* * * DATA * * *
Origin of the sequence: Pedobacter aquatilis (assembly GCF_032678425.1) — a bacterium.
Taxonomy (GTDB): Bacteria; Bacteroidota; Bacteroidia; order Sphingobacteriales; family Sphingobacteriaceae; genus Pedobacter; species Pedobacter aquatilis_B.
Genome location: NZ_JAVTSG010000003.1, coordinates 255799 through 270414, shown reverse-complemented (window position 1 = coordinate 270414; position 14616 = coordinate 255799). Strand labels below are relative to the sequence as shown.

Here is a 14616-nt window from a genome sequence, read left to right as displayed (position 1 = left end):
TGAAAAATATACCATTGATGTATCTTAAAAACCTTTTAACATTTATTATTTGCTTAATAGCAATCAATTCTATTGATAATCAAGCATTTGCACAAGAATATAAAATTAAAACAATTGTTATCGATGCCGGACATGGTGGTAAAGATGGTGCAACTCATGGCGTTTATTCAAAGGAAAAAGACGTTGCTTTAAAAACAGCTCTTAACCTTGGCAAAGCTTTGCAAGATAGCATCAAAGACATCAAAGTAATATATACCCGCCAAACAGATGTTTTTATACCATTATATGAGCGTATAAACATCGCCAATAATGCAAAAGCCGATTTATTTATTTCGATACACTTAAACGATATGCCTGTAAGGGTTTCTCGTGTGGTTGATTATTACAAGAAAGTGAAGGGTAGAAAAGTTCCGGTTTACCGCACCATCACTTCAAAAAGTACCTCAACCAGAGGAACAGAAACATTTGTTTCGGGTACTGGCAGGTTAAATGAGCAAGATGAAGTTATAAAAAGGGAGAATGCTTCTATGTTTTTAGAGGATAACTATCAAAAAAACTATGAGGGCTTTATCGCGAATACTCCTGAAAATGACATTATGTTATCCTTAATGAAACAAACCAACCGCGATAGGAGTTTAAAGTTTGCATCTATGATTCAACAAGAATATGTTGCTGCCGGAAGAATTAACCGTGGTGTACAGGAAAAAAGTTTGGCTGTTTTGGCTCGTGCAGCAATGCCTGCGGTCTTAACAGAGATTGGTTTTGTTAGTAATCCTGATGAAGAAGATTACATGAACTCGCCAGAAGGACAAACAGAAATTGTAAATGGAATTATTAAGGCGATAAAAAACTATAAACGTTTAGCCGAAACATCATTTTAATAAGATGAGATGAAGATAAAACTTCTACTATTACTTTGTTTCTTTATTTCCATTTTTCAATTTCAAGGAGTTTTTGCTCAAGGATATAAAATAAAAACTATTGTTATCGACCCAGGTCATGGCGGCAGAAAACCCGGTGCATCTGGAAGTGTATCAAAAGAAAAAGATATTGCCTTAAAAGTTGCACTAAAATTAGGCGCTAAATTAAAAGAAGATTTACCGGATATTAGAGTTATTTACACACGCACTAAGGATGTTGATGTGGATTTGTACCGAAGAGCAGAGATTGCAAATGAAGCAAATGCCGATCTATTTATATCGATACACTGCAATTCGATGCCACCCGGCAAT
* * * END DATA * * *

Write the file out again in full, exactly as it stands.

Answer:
Origin of the sequence: Pedobacter aquatilis (assembly GCF_032678425.1) — a bacterium.
Taxonomy (GTDB): Bacteria; Bacteroidota; Bacteroidia; order Sphingobacteriales; family Sphingobacteriaceae; genus Pedobacter; species Pedobacter aquatilis_B.
Genome location: NZ_JAVTSG010000003.1, coordinates 255799 through 270414, shown reverse-complemented (window position 1 = coordinate 270414; position 14616 = coordinate 255799). Strand labels below are relative to the sequence as shown.

Here is a 14616-nt window from a genome sequence, read left to right as displayed (position 1 = left end):
TGAAAAATATACCATTGATGTATCTTAAAAACCTTTTAACATTTATTATTTGCTTAATAGCAATCAATTCTATTGATAATCAAGCATTTGCACAAGAATATAAAATTAAAACAATTGTTATCGATGCCGGACATGGTGGTAAAGATGGTGCAACTCATGGCGTTTATTCAAAGGAAAAAGACGTTGCTTTAAAAACAGCTCTTAACCTTGGCAAAGCTTTGCAAGATAGCATCAAAGACATCAAAGTAATATATACCCGCCAAACAGATGTTTTTATACCATTATATGAGCGTATAAACATCGCCAATAATGCAAAAGCCGATTTATTTATTTCGATACACTTAAACGATATGCCTGTAAGGGTTTCTCGTGTGGTTGATTATTACAAGAAAGTGAAGGGTAGAAAAGTTCCGGTTTACCGCACCATCACTTCAAAAAGTACCTCAACCAGAGGAACAGAAACATTTGTTTCGGGTACTGGCAGGTTAAATGAGCAAGATGAAGTTATAAAAAGGGAGAATGCTTCTATGTTTTTAGAGGATAACTATCAAAAAAACTATGAGGGCTTTATCGCGAATACTCCTGAAAATGACATTATGTTATCCTTAATGAAACAAACCAACCGCGATAGGAGTTTAAAGTTTGCATCTATGATTCAACAAGAATATGTTGCTGCCGGAAGAATTAACCGTGGTGTACAGGAAAAAAGTTTGGCTGTTTTGGCTCGTGCAGCAATGCCTGCGGTCTTAACAGAGATTGGTTTTGTTAGTAATCCTGATGAAGAAGATTACATGAACTCGCCAGAAGGACAAACAGAAATTGTAAATGGAATTATTAAGGCGATAAAAAACTATAAACGTTTAGCCGAAACATCATTTTAATAAGATGAGATGAAGATAAAACTTCTACTATTACTTTGTTTCTTTATTTCCATTTTTCAATTTCAAGGAGTTTTTGCTCAAGGATATAAAATAAAAACTATTGTTATCGACCCAGGTCATGGCGGCAGAAAACCCGGTGCATCTGGAAGTGTATCAAAAGAAAAAGATATTGCCTTAAAAGTTGCACTAAAATTAGGCGCTAAATTAAAAGAAGATTTACCGGATATTAGAGTTATTTACACACGCACTAAGGATGTTGATGTGGATTTGTACCGAAGAGCAGAGATTGCAAATGAAGCAAATGCCGATCTATTTATATCGATACACTGCAATTCGATGCCACCCGGCAAT